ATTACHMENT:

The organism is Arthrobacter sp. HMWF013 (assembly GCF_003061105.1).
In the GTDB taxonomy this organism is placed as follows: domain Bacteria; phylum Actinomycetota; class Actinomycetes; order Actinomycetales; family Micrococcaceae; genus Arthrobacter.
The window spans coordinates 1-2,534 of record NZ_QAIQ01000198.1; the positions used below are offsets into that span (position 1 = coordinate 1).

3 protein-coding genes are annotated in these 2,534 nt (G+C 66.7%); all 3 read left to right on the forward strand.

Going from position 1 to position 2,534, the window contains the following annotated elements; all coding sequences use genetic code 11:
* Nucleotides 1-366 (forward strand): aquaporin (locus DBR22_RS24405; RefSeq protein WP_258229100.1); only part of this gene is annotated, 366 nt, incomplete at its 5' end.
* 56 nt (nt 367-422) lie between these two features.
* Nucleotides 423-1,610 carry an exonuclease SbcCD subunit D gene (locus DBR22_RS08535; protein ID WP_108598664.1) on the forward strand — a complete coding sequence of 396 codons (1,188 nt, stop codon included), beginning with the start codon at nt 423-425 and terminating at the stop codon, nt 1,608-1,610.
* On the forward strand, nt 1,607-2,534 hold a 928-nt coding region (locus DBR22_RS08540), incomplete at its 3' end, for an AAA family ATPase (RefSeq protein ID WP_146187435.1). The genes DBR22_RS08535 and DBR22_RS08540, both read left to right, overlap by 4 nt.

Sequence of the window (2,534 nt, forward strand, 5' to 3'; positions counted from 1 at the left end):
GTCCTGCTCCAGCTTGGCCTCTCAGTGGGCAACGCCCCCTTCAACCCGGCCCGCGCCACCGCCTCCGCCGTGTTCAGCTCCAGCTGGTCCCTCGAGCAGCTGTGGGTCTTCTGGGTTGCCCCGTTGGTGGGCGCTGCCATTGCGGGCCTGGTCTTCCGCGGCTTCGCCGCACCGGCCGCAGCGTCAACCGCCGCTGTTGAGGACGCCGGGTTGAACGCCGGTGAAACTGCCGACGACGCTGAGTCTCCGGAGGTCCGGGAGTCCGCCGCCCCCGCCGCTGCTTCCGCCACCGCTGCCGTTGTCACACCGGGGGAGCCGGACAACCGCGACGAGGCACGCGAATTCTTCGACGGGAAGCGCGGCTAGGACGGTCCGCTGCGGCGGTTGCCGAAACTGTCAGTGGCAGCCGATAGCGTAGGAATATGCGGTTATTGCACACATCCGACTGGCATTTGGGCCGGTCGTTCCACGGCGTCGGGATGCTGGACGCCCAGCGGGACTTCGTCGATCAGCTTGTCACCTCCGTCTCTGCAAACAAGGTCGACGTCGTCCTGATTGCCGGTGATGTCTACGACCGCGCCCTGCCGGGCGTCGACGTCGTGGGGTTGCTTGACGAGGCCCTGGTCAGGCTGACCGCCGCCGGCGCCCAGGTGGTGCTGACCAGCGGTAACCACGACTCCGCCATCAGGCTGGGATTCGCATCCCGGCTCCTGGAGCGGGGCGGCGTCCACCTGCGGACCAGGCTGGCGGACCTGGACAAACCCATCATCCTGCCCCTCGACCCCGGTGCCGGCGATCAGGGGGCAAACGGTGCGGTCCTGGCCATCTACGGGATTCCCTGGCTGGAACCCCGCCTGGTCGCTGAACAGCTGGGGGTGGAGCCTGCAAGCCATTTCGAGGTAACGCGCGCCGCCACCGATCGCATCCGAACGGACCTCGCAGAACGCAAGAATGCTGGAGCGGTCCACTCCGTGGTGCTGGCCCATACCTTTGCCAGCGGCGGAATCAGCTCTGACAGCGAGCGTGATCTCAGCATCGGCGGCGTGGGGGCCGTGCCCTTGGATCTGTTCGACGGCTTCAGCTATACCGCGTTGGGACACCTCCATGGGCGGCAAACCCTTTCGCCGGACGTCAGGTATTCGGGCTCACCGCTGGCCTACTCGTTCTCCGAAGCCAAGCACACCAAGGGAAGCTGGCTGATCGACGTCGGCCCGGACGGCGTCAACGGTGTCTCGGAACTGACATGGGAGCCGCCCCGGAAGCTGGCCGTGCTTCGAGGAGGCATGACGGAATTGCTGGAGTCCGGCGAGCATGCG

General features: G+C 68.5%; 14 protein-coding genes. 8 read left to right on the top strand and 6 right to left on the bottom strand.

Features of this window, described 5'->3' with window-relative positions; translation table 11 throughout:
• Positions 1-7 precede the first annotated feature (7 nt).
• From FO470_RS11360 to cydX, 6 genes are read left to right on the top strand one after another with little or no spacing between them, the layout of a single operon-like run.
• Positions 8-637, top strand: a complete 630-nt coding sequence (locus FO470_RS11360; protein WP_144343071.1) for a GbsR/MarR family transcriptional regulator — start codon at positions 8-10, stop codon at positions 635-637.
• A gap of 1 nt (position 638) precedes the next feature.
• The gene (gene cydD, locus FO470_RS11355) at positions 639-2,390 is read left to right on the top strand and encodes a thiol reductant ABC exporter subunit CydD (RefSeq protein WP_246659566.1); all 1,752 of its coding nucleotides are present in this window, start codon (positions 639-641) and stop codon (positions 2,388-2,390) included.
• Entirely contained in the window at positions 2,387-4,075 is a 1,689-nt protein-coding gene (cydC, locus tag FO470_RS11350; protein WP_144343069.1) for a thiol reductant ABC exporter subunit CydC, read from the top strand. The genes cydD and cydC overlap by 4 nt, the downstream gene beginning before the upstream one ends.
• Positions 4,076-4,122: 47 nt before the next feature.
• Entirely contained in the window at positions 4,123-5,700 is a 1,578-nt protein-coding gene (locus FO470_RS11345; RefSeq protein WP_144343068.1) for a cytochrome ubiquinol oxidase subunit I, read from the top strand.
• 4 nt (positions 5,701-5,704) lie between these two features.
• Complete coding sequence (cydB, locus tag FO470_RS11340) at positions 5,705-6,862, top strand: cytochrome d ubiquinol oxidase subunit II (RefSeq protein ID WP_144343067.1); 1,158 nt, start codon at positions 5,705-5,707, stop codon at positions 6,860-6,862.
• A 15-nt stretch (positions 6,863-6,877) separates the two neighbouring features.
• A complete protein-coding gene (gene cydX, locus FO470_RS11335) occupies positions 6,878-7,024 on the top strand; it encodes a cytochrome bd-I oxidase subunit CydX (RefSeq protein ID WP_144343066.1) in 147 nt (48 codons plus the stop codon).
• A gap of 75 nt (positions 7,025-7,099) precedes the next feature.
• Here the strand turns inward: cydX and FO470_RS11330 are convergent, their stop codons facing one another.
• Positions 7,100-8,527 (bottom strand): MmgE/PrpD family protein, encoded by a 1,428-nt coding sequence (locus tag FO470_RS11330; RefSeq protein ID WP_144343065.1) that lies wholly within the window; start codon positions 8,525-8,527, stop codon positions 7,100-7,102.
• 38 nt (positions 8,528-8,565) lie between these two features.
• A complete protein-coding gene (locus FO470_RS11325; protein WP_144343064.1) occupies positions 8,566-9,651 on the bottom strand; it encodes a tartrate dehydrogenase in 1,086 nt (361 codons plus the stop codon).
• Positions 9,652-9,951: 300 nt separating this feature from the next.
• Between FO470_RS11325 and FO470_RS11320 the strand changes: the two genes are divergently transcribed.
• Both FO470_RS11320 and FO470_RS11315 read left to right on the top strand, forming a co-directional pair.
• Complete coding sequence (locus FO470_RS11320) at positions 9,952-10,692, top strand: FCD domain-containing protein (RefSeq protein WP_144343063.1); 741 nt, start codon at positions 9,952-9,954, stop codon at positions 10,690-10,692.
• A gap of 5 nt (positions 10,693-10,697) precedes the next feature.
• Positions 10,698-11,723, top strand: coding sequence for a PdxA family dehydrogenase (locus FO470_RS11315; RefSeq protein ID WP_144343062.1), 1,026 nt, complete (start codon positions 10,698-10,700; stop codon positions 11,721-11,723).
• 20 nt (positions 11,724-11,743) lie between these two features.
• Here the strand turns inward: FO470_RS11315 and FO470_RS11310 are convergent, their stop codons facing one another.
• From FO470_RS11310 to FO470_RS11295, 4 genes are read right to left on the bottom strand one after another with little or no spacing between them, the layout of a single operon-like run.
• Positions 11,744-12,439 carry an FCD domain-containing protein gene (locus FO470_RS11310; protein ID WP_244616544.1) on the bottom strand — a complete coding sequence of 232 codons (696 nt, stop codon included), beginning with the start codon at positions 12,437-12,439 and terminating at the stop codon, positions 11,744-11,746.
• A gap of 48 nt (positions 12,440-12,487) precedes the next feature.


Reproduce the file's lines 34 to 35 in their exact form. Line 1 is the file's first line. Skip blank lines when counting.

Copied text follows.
• Complete coding sequence (locus FO470_RS11320) at positions 9,952-10,692, top strand: FCD domain-containing protein (RefSeq protein WP_144343063.1); 741 nt, start codon at positions 9,952-9,954, stop codon at positions 10,690-10,692.
• A gap of 5 nt (positions 10,693-10,697) precedes the next feature.